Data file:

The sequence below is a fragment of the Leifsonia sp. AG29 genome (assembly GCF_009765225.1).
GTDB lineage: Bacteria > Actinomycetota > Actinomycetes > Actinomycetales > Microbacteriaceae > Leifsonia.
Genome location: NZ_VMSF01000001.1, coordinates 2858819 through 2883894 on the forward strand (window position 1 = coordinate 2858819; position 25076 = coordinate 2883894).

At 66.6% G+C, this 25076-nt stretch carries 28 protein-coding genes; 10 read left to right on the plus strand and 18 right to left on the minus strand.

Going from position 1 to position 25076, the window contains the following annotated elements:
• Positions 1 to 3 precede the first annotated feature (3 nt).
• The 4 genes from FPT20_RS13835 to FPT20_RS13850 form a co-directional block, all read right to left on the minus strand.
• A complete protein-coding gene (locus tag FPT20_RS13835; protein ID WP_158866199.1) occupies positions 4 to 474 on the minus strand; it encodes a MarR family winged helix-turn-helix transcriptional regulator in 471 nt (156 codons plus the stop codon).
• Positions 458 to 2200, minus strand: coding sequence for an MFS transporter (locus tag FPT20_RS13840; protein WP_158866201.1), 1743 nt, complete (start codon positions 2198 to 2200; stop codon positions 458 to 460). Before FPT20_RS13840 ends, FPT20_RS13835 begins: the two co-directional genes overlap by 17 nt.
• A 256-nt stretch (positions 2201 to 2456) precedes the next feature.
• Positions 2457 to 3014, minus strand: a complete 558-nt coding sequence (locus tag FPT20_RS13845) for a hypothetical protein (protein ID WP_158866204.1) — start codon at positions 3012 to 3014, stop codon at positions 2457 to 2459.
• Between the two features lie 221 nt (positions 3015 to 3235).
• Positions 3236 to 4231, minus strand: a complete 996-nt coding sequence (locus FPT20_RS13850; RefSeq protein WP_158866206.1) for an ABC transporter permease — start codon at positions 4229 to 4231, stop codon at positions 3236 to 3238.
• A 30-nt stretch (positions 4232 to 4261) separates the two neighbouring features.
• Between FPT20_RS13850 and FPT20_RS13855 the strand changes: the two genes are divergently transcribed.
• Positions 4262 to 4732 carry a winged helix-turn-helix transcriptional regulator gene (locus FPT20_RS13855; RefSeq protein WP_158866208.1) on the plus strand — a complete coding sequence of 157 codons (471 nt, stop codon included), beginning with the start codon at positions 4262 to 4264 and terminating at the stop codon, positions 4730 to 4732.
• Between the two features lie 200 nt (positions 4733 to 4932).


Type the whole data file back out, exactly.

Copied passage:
The sequence below is a fragment of the Leifsonia sp. AG29 genome (assembly GCF_009765225.1).
GTDB lineage: Bacteria > Actinomycetota > Actinomycetes > Actinomycetales > Microbacteriaceae > Leifsonia.
Genome location: NZ_VMSF01000001.1, coordinates 2858819 through 2883894 on the forward strand (window position 1 = coordinate 2858819; position 25076 = coordinate 2883894).

At 66.6% G+C, this 25076-nt stretch carries 28 protein-coding genes; 10 read left to right on the plus strand and 18 right to left on the minus strand.

Going from position 1 to position 25076, the window contains the following annotated elements:
• Positions 1 to 3 precede the first annotated feature (3 nt).
• The 4 genes from FPT20_RS13835 to FPT20_RS13850 form a co-directional block, all read right to left on the minus strand.
• A complete protein-coding gene (locus tag FPT20_RS13835; protein ID WP_158866199.1) occupies positions 4 to 474 on the minus strand; it encodes a MarR family winged helix-turn-helix transcriptional regulator in 471 nt (156 codons plus the stop codon).
• Positions 458 to 2200, minus strand: coding sequence for an MFS transporter (locus tag FPT20_RS13840; protein WP_158866201.1), 1743 nt, complete (start codon positions 2198 to 2200; stop codon positions 458 to 460). Before FPT20_RS13840 ends, FPT20_RS13835 begins: the two co-directional genes overlap by 17 nt.
• A 256-nt stretch (positions 2201 to 2456) precedes the next feature.
• Positions 2457 to 3014, minus strand: a complete 558-nt coding sequence (locus tag FPT20_RS13845) for a hypothetical protein (protein ID WP_158866204.1) — start codon at positions 3012 to 3014, stop codon at positions 2457 to 2459.
• Between the two features lie 221 nt (positions 3015 to 3235).
• Positions 3236 to 4231, minus strand: a complete 996-nt coding sequence (locus FPT20_RS13850; RefSeq protein WP_158866206.1) for an ABC transporter permease — start codon at positions 4229 to 4231, stop codon at positions 3236 to 3238.
• A 30-nt stretch (positions 4232 to 4261) separates the two neighbouring features.
• Between FPT20_RS13850 and FPT20_RS13855 the strand changes: the two genes are divergently transcribed.
• Positions 4262 to 4732 carry a winged helix-turn-helix transcriptional regulator gene (locus FPT20_RS13855; RefSeq protein WP_158866208.1) on the plus strand — a complete coding sequence of 157 codons (471 nt, stop codon included), beginning with the start codon at positions 4262 to 4264 and terminating at the stop codon, positions 4730 to 4732.
• Between the two features lie 200 nt (positions 4733 to 4932).